"THIS DROP HAUNTED ME."
ITWAS A BIG DROP – ABOUT 1,5 METRES DOWN. Long, too: you had to clear a metre or more of rocks to reach the landing. This drop had been haunting me since I first saw it two years before.
On this particular day, I’d already been standing on the edge for nearly 20 minutes. I had ridden the slower B-line around it in a race the day before, and losing that time bothered me immensely. I had come back specifically to conquer it, and I knew I could – if only I could beat down my fear.
The longer I stood, the more I realised something: I wasn’t afraid of the drop. I was afraid of how my fear might cause me to act. I knew I had the skills to sail safely to the landing; but what if I panicked, and slammed on the brakes at the worst possible moment?
I rolled in. Once, twice, six times, each time skidding to a stop and aborting at the last minute. Seven roll-ins. I cried. I yelled. I tried to visualise success, but all I saw was myself being carried out on a stretcher. Eight. Nine. Ten.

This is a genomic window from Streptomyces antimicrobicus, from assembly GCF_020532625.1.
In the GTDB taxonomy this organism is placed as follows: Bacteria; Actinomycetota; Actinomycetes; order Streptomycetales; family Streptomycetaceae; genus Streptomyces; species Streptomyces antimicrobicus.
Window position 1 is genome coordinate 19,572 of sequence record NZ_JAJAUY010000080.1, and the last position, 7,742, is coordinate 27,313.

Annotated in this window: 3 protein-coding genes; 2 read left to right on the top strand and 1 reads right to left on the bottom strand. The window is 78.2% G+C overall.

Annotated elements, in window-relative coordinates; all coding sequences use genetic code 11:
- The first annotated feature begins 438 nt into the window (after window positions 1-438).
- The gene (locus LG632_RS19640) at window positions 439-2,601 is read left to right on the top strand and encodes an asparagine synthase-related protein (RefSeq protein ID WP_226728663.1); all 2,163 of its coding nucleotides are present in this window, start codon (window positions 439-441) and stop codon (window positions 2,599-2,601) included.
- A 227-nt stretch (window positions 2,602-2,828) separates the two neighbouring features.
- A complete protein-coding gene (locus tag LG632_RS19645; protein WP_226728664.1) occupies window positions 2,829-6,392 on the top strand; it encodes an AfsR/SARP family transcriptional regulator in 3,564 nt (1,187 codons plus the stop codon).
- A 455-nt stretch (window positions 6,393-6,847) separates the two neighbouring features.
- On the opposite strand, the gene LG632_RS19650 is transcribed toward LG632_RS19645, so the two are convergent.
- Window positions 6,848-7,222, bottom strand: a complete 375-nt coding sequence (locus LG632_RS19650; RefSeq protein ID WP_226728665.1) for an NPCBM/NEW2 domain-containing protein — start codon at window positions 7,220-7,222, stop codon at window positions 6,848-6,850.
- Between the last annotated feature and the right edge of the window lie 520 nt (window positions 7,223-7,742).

And then something snapped. I was tired of being scared. I was tired of thinking about this damn drop. While I was still afraid, my frustration had overwhelmed the fear, and suddenly I could visualise myself hitting it – and landing smoothly. With that image in my mind, I could see that it was actually easy.
I went back to my starting point, and rolled in one more time. I let off the brakes, looked beyond the landing, and pushed off the lip of the jump just the right amount. I landed exactly where I wanted to. And then it was over. I was fine.
I was overcome by a relief so intense I nearly vomited. I never wanted to do it again. But I knew I needed to – I had to cement it in my mind now as something I could do, so that when I came back, I wouldn’t think twice. I hiked back up to the take-off and did it twice more. By my third time, my stomach no longer lurched and my hands no longer shook. Where there had once been fear, there was now confidence.
WHAT SHE DID RIGHT REPEAT! Syd was still afraid, even after landing the feature once. That stemmed from a lack of confidence in her skills, says Wise. But by nailing the drop three times, she gave herself hard evidence that she could do it. In other words, “She hit her fear over the head with a hammer, then whacked it a few more times to make sure it was dead,” Wise says.